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Saddle Bronc Riding

Photo by Richard Field Levine.

Photo by Richard Field Levine.
Saddle bronc riding is rodeo's classic event, both a complement and contrast to the wilder spectacles of bareback and bull riding. The event requires strength, but it is as much about style as anything: grace and precise timing are mandatory. Saddle bronc riding evolved from the task of breaking and training horses to work the cattle ranches of the old West. Many cowboys claim riding saddle broncs is the toughest rodeo event to learn because of the technical skills necessary to master it. Every move the bronc rider makes must be synchronized with the movement of the horse.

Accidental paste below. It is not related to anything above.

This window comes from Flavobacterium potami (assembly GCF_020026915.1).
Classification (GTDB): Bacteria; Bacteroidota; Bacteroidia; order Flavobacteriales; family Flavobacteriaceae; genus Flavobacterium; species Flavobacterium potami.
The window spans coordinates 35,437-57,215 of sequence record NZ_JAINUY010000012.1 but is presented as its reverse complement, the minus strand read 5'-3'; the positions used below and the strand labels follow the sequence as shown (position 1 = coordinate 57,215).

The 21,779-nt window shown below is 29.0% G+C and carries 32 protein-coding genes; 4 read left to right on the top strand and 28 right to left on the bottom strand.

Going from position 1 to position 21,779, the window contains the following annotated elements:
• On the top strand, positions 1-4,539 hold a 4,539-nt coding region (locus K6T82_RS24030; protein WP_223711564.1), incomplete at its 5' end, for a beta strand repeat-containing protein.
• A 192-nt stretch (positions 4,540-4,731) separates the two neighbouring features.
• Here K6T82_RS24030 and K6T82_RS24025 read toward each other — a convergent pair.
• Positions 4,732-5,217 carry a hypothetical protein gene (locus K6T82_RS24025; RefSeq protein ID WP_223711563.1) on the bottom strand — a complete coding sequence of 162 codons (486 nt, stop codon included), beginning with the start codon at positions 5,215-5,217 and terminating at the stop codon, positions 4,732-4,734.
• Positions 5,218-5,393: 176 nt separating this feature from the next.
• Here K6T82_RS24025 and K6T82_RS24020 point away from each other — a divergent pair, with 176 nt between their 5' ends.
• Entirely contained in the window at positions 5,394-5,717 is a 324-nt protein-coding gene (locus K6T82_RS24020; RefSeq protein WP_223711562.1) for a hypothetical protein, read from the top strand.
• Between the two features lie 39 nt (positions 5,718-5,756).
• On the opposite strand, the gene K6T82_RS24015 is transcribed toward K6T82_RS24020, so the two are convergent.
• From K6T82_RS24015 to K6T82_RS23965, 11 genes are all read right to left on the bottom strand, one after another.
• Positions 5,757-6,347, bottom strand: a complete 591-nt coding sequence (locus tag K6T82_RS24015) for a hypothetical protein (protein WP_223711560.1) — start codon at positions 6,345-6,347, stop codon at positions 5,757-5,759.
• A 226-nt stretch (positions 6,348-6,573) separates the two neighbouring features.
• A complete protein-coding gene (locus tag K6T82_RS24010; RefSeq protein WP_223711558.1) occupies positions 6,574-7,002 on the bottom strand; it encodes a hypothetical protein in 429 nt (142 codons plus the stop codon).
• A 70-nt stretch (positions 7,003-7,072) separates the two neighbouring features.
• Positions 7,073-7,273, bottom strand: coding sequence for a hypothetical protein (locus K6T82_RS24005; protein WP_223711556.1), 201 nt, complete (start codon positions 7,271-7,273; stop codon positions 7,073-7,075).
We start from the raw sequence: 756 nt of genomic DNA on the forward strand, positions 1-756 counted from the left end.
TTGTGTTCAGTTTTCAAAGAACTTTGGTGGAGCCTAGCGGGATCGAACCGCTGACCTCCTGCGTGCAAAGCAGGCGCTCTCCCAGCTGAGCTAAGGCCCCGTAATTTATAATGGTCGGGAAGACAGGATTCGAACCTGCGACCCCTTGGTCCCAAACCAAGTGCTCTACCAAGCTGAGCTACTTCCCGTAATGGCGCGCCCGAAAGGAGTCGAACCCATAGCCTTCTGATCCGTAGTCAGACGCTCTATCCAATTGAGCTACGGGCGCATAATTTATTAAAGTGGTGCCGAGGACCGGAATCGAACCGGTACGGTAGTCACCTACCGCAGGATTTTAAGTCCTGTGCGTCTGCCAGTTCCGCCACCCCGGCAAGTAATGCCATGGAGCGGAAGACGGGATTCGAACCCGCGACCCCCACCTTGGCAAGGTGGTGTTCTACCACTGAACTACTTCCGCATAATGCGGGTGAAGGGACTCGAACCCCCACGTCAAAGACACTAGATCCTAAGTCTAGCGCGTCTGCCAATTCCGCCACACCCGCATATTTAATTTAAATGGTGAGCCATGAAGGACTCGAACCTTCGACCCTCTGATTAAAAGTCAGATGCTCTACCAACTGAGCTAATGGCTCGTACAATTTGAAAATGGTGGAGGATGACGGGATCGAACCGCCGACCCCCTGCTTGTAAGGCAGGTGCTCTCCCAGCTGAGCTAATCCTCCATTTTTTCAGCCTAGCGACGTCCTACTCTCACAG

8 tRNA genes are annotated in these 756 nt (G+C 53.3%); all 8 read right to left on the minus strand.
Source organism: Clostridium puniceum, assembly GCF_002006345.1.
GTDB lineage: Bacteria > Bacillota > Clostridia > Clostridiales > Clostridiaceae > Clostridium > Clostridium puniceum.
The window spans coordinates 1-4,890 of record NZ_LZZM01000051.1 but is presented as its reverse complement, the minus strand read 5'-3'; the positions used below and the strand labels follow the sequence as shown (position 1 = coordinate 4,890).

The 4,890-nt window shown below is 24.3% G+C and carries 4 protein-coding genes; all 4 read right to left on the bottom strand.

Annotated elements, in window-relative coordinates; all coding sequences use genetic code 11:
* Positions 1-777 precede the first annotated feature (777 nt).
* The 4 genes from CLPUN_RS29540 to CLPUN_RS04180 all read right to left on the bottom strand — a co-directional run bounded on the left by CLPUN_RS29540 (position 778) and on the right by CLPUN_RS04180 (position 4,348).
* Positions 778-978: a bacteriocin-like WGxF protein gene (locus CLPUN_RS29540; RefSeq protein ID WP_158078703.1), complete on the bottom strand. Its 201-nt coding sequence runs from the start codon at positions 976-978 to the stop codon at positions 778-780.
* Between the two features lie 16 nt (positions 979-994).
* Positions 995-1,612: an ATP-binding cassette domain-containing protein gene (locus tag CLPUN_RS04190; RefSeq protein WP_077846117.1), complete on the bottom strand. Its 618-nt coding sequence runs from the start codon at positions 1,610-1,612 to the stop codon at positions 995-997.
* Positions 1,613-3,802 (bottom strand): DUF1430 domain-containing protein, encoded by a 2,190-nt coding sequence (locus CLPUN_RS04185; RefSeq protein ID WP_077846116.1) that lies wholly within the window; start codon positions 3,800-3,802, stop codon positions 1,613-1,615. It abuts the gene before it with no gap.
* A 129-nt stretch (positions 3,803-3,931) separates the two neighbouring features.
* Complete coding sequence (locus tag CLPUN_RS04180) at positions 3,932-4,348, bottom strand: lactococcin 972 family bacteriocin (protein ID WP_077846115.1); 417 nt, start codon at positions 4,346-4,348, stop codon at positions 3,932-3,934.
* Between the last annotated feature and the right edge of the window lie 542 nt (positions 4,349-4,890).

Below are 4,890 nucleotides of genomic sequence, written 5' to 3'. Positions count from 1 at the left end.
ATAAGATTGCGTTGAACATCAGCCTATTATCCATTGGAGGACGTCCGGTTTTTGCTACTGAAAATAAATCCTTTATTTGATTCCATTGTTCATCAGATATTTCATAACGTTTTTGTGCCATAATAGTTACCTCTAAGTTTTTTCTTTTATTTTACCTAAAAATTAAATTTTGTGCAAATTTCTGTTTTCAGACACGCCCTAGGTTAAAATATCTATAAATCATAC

The cowboy's objective is a fluid ride, as opposed to the wilder and less-controlled ride of bareback riders. Among the similarities shared by saddle bronc riding and bareback riding is the rule that riders must mark out their horses on the first jump from the chute. To properly mark out his horse, the saddle bronc rider must have both heels on the animal's shoulders when it makes the first jump from the chute. If the rider misses his mark, he receives no score. While a bareback rider has a rigging to hold onto, the saddle bronc rider has only a thick rein attached to his horse's halter. Using one hand, the cowboy tries to stay securely seated in his saddle. If he touches any part of the horse or his own body with his free hand, he is disqualified. Judges score the horse's bucking action, the cowboy's control of the horse and the cowboy's spurring action. While striving to keep his toes turned outward, the rider spurs from the points of the horse's shoulders to the back of the saddle. To score well, the rider must maintain that action throughout the eight-second ride. While the bucking ability of the horse is quite naturally built into the scoring system, a smooth, rhythmic ride is sure to score better than a wild, uncontrolled one.